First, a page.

Force India and Sauber have launched a fresh call for greater cost control in Formula 1 in reaction to an idea proposed by former FIA president Max Mosley in the German media earlier this week.
The sport has been ravaged by a cost crisis for much of the past decade, and hit a low point in 2014 as both Caterham and Marussia entered administration and missed races due to their financial difficulties.
Although Marussia was reborn as Manor for the 2015 season, Caterham did not return, and is currently in the process of having the few remaining assets auctioned off.
Force India, Sauber and Lotus also encountered financial problems towards the end of the season and over the winter, and threatened to boycott last November’s United States Grand Prix over the financial gulf between the big and small teams in F1.
Speaking to Auto Motor und Sport in Germany, Mosley, who was president of the FIA between 1993 and 2009, suggested that a budget cap could be implemented whilst giving the teams more technical freedom.
Sauber reacted to his idea on Twitter via the official team account, saying that it was something “we fully support”.
— Sauber F1 Team (@SauberF1Team) April 29, 2015
Team principal Monisha Kaltenborn elaborated on this in an interview with Autosport, whom she told that F1 was in need of a “French revolution”. Now, Force India has joined the back-slapping over the idea of a budget cap, tweeting its own support following Kaltenborn’s interview on Thursday.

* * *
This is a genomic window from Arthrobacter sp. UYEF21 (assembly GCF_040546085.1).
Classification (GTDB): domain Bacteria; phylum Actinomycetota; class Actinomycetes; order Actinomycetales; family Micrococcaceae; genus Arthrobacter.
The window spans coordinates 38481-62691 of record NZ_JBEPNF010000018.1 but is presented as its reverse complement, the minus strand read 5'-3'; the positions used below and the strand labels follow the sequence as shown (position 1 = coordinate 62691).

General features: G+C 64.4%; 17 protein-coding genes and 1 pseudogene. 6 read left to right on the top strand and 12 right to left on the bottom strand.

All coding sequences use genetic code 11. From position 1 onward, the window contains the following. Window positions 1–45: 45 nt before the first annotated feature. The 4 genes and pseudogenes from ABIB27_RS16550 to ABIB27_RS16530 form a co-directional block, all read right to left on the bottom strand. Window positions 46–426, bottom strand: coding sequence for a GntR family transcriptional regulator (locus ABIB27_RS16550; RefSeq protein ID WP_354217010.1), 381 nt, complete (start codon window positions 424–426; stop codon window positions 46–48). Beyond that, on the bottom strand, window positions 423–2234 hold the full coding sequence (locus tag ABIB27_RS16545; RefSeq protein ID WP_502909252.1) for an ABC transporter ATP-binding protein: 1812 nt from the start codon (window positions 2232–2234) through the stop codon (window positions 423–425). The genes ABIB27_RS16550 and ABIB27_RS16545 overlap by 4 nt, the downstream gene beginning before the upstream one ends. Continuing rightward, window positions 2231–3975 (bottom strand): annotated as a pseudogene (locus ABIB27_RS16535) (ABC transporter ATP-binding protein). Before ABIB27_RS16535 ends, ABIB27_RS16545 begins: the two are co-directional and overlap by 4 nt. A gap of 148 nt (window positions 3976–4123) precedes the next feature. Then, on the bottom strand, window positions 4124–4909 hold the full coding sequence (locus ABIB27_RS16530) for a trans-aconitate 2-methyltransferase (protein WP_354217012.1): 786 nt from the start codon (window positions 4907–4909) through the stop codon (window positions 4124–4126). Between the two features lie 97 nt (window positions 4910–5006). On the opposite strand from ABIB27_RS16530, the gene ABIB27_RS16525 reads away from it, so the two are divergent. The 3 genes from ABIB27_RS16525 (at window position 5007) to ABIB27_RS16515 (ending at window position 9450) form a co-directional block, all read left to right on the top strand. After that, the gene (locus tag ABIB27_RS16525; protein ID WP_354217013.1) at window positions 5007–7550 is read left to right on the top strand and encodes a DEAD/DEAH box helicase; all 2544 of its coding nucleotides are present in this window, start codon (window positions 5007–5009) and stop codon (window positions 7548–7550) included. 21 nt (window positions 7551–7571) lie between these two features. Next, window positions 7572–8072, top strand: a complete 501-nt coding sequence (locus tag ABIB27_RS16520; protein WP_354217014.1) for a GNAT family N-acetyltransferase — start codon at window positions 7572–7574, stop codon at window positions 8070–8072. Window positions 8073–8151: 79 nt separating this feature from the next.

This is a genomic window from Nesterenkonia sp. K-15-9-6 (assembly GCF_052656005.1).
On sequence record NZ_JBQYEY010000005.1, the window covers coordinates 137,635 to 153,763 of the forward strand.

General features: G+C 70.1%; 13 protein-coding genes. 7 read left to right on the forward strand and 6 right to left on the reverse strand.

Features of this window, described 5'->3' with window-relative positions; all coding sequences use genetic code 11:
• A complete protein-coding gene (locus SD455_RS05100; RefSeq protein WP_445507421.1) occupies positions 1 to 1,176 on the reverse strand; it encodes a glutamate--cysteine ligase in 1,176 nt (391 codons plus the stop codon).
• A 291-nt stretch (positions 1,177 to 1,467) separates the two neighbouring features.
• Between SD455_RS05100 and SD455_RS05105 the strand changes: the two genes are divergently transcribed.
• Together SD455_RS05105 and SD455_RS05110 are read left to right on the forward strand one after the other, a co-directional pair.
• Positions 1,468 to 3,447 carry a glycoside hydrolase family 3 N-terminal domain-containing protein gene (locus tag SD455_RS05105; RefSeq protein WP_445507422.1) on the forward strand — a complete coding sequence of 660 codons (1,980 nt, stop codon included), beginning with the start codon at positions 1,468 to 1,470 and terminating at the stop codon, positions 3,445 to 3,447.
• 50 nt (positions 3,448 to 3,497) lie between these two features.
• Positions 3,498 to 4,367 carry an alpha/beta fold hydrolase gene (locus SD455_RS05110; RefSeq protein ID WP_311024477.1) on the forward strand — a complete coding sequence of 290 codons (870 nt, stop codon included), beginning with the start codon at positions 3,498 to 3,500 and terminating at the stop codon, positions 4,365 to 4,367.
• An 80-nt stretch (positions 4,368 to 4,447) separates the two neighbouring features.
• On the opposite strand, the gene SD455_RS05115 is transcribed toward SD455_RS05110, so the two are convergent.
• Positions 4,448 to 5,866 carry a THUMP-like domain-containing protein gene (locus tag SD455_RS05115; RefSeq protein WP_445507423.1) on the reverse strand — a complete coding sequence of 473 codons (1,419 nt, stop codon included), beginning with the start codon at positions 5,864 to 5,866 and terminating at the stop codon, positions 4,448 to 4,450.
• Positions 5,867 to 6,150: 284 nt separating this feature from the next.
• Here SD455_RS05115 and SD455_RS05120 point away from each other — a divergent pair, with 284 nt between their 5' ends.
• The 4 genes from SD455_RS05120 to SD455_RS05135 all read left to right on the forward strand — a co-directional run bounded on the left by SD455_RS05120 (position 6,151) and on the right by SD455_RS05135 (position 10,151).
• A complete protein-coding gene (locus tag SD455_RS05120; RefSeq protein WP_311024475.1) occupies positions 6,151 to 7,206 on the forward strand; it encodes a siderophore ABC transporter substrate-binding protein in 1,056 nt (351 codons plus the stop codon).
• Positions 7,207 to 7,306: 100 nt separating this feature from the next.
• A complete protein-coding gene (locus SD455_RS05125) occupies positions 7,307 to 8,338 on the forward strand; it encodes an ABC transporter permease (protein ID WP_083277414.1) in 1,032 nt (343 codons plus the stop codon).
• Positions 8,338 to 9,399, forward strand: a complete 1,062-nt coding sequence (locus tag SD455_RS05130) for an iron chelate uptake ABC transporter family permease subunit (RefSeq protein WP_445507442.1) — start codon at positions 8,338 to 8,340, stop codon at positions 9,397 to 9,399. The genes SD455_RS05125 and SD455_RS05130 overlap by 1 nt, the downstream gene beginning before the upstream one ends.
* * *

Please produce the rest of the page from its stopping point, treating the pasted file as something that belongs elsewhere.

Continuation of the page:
— Sahara Force India (@ForceIndiaF1) April 30, 2015
The idea of a budget cap in F1 was first taken seriously towards the end of Mosley’s presidency, with the plan being that the three new teams for the 2010 season – Lotus Racing (which would become Caterham), Virgin Racing (then Marussia, now Manor) and Hispania (then HRT) – could be competitive without breaking the bank.
Six seasons later, two of the teams are bust and the other survived by the skin of its teeth. In total, they scored just two points in total (Jules Bianchi’s ninth place finish at Monaco in 2014) in that time, and failed to compete as all ideas of cost control were put to one side by the sport.
Following the demise of FOTA and the formation of the meritocratic F1 Strategy Group, though, the idea of cost control being taken seriously in the sport seems further away than ever.